Sewage spill turns Portsmouth beach into ‘bathroom bin’

David Jones with bathroom waste on Eastney Beach. ''Picture: Bill Jones
David Jones with bathroom waste on Eastney Beach. ''Picture: Bill Jones
Swansea City Centre. Credit: Wiki Commons (Labelled for reuse)

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A WAVE of waste cotton buds and sanitary products has turned Eastney beach into a bathroom bin.

Southsea resident Betty Corbett said she had seen ‘hundreds of thousands’ of earbuds and other bathroom waste stacking up along the high-tide line of the beach.

Ms Corbett, who was at the beach cleaning up yesterday, was amazed by the extent of the waste, caused by a sewage overspill.

Ms Corbett said: ‘It’s really pretty nasty.

‘At first I thought it might have been a cargo container that had lost its cargo of earbuds.

‘But then I saw all this other stuff on the waterline, like wipes, syringes and sanitary products.

‘I picked up a couple of carrier bags full of these plastic sticks, and I also picked up a lot of other junk as well.’

Ms Corbett called for the mess to be cleaned up as soon as possible.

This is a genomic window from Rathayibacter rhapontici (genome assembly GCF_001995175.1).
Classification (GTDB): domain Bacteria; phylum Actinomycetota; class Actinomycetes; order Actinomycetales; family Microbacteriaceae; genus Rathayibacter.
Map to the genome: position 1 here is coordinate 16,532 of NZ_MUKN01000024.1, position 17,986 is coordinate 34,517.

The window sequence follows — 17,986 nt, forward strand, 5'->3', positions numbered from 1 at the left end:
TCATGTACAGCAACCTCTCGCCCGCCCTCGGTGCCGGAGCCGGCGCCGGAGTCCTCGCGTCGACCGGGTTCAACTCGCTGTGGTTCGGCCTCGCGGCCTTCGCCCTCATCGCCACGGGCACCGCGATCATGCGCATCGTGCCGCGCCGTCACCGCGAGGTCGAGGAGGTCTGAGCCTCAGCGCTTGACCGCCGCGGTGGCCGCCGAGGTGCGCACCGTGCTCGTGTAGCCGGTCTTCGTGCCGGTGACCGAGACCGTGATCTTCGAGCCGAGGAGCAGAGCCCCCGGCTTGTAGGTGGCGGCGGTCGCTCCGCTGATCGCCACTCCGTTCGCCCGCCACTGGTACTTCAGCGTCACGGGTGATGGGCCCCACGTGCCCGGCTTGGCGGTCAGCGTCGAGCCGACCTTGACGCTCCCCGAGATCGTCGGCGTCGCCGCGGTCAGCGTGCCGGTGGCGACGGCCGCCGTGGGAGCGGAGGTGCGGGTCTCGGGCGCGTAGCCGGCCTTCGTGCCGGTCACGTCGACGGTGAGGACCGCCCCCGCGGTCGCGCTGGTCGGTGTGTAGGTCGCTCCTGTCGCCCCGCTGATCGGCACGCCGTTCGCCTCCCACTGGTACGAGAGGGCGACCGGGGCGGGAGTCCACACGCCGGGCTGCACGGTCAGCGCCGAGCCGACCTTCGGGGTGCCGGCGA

She said: ‘We need to stop plastic stuff from getting into the sea.

‘It’s important for us, for the tourists who come here and for the fish who live in the ocean.’

David Jones owns Southsea diving centre Triton Scuba and heads conservation group Just One Ocean.

He said: ‘We could see a blue line stretching all the way along the beach where the strand line was and on closer investigation it was made up of plastic sticks.

‘They were half blue and half white and there were so many of them you could scoop them up with your hands.’

Mr Jones said he started Just One Ocean out of concern for marine environment issues.

A Southern Water spokeswoman said the waste was due to a sewerage overflow during storms.

She said: ‘We released stormwater from our emergency outfall at Fort Cumberland during heavy rain on Sunday to prevent flooding inland.

‘Regrettably, due to ongoing issues at the site, the stormwater was not adequately screened before being released from the outfall.

‘This is because the screens were damaged during a storm and now, during severe weather, the force of the water can cause the screens to block and fail.’

The spokeswoman said Southern Water apologised for the waste and was carrying out a clean-up of the beach.

She said Southern Water was working on reducing the risk of sewer floods in Portsmouth and Southsea, and works should be finished later this year.

She said: ‘We are currently working on a £10m scheme to rebuild the site and change the way stormwater enters it, which will ease the pressure on the screens, making them more robust.

‘It’s important to add that items such as wet wipes and cotton buds should not be flushed down the toilet and we urge customers to dispose of them correctly – in the bin.’